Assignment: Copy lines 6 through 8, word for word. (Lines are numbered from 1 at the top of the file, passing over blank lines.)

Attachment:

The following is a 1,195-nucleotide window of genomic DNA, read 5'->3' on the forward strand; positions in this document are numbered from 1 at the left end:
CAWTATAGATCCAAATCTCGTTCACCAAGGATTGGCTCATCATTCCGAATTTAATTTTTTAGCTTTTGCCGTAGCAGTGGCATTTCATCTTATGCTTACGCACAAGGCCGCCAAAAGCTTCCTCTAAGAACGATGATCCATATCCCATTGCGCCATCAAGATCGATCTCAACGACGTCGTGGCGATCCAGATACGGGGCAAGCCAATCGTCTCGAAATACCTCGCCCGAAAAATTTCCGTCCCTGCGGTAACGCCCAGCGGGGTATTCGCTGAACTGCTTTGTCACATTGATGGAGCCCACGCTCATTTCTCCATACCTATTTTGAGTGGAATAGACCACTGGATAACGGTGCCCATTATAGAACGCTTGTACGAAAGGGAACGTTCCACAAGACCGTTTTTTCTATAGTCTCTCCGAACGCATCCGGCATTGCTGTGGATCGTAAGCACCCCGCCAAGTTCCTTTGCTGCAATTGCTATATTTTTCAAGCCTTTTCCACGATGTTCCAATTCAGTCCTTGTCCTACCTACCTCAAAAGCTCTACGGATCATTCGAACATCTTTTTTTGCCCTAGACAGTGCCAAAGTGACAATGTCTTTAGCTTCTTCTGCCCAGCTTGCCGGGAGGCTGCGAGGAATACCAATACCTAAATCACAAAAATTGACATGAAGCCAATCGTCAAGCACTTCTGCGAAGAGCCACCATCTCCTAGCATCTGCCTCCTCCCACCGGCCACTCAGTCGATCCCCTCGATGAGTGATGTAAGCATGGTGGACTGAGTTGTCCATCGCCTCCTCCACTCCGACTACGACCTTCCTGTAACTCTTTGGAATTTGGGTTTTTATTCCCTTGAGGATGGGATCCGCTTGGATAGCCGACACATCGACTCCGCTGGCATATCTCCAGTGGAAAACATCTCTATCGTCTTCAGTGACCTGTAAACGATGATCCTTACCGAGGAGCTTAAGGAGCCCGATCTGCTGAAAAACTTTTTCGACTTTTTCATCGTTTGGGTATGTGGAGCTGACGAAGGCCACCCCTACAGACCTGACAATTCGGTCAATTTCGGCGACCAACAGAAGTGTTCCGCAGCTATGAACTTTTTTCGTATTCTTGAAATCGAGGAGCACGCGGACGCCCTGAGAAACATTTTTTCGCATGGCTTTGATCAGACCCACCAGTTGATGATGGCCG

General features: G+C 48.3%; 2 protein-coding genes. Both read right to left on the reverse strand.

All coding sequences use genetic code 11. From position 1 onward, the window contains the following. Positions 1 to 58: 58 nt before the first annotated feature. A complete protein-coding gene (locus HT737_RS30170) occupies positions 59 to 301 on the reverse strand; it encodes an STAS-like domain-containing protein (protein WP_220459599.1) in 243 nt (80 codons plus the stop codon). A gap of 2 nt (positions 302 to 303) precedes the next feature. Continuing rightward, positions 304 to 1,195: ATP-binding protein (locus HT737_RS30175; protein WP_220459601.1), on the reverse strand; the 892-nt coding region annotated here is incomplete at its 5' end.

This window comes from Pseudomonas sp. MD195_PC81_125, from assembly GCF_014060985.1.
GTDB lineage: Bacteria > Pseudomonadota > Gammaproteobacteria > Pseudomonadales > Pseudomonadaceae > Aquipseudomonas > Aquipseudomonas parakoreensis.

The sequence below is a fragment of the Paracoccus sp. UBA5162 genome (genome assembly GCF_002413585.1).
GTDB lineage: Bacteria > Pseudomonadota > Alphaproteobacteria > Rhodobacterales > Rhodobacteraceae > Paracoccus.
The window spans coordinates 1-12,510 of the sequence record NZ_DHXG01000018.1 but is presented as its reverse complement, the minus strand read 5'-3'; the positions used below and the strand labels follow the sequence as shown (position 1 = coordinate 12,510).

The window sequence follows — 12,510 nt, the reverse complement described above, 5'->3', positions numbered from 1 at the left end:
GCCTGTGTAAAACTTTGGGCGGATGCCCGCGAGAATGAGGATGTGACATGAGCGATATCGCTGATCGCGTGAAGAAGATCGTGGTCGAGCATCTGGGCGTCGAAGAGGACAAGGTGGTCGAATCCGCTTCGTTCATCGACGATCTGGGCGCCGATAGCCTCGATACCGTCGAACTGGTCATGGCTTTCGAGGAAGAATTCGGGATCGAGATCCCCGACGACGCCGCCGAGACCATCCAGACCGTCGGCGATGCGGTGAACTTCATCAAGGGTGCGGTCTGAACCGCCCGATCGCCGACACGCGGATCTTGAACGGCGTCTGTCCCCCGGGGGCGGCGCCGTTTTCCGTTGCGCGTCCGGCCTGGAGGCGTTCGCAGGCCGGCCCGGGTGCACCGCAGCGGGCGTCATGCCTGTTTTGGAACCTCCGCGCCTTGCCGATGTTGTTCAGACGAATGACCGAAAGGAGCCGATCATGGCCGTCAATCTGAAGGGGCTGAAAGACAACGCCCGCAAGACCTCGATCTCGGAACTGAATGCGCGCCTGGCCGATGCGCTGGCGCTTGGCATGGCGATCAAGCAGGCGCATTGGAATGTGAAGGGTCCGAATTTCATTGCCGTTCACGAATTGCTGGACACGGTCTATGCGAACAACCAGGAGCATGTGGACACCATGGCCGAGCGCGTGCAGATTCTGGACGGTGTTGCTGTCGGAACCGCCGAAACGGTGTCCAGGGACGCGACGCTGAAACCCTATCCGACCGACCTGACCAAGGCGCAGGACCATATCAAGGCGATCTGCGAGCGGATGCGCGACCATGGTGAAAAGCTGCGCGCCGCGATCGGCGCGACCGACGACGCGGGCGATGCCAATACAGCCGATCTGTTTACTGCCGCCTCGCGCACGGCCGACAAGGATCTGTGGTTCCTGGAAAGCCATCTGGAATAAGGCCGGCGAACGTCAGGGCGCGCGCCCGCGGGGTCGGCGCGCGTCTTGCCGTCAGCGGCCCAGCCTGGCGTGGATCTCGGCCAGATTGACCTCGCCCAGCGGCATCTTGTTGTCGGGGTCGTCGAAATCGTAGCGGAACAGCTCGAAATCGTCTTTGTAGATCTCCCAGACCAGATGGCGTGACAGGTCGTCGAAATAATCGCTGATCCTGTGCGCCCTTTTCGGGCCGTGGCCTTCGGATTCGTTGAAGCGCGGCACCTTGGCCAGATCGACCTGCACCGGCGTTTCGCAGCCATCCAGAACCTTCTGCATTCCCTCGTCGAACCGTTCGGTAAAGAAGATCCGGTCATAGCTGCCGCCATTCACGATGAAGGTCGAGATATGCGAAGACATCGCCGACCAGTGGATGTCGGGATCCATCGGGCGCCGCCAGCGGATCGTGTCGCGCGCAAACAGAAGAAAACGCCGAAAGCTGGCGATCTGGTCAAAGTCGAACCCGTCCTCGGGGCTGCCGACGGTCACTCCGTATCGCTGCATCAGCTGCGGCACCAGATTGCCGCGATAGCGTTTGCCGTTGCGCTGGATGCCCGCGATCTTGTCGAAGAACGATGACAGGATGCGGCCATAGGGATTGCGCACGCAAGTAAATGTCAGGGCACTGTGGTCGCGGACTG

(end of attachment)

GTDB lineage: Bacteria > Pseudomonadota > Gammaproteobacteria > Pseudomonadales > Pseudomonadaceae > Aquipseudomonas > Aquipseudomonas parakoreensis.

The sequence below is a fragment of the Paracoccus sp. UBA5162 genome (genome assembly GCF_002413585.1).
GTDB lineage: Bacteria > Pseudomonadota > Alphaproteobacteria > Rhodobacterales > Rhodobacteraceae > Paracoccus.